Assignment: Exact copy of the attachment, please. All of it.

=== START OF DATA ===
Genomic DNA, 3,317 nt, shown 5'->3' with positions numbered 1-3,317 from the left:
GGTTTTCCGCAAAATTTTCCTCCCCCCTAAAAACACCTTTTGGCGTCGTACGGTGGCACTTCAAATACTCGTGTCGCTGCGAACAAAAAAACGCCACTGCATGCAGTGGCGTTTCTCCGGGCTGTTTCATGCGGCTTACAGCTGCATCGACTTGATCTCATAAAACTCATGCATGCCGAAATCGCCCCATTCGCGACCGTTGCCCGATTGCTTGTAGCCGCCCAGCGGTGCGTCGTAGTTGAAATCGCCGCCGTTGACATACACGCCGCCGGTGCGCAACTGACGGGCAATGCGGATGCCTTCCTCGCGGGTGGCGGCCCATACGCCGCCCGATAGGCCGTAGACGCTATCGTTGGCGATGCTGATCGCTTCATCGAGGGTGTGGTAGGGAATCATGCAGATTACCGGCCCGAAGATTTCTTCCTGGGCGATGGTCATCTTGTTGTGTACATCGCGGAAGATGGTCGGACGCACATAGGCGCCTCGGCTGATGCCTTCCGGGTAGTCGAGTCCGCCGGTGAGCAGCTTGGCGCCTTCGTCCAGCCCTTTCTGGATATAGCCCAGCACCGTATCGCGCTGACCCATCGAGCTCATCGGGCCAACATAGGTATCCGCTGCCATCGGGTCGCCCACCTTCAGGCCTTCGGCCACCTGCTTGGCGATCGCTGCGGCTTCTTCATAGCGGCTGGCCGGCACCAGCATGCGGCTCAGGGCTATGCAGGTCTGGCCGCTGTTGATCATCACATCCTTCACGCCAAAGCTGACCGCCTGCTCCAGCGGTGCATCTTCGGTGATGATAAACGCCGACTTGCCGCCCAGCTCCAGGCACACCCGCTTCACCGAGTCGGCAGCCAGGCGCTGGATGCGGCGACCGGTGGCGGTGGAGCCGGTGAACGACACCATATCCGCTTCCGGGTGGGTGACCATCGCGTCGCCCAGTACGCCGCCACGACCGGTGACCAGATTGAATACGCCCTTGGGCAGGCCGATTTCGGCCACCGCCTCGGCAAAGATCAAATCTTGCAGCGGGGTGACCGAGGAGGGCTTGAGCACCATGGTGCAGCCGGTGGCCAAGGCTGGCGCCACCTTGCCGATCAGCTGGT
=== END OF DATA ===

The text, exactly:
Genomic DNA, 3,317 nt, shown 5'->3' with positions numbered 1-3,317 from the left:
GGTTTTCCGCAAAATTTTCCTCCCCCCTAAAAACACCTTTTGGCGTCGTACGGTGGCACTTCAAATACTCGTGTCGCTGCGAACAAAAAAACGCCACTGCATGCAGTGGCGTTTCTCCGGGCTGTTTCATGCGGCTTACAGCTGCATCGACTTGATCTCATAAAACTCATGCATGCCGAAATCGCCCCATTCGCGACCGTTGCCCGATTGCTTGTAGCCGCCCAGCGGTGCGTCGTAGTTGAAATCGCCGCCGTTGACATACACGCCGCCGGTGCGCAACTGACGGGCAATGCGGATGCCTTCCTCGCGGGTGGCGGCCCATACGCCGCCCGATAGGCCGTAGACGCTATCGTTGGCGATGCTGATCGCTTCATCGAGGGTGTGGTAGGGAATCATGCAGATTACCGGCCCGAAGATTTCTTCCTGGGCGATGGTCATCTTGTTGTGTACATCGCGGAAGATGGTCGGACGCACATAGGCGCCTCGGCTGATGCCTTCCGGGTAGTCGAGTCCGCCGGTGAGCAGCTTGGCGCCTTCGTCCAGCCCTTTCTGGATATAGCCCAGCACCGTATCGCGCTGACCCATCGAGCTCATCGGGCCAACATAGGTATCCGCTGCCATCGGGTCGCCCACCTTCAGGCCTTCGGCCACCTGCTTGGCGATCGCTGCGGCTTCTTCATAGCGGCTGGCCGGCACCAGCATGCGGCTCAGGGCTATGCAGGTCTGGCCGCTGTTGATCATCACATCCTTCACGCCAAAGCTGACCGCCTGCTCCAGCGGTGCATCTTCGGTGATGATAAACGCCGACTTGCCGCCCAGCTCCAGGCACACCCGCTTCACCGAGTCGGCAGCCAGGCGCTGGATGCGGCGACCGGTGGCGGTGGAGCCGGTGAACGACACCATATCCGCTTCCGGGTGGGTGACCATCGCGTCGCCCAGTACGCCGCCACGACCGGTGACCAGATTGAATACGCCCTTGGGCAGGCCGATTTCGGCCACCGCCTCGGCAAAGATCAAATCTTGCAGCGGGGTGACCGAGGAGGGCTTGAGCACCATGGTGCAGCCGGTGGCCAAGGCTGGCGCCACCTTGCCGATCAGCTGGT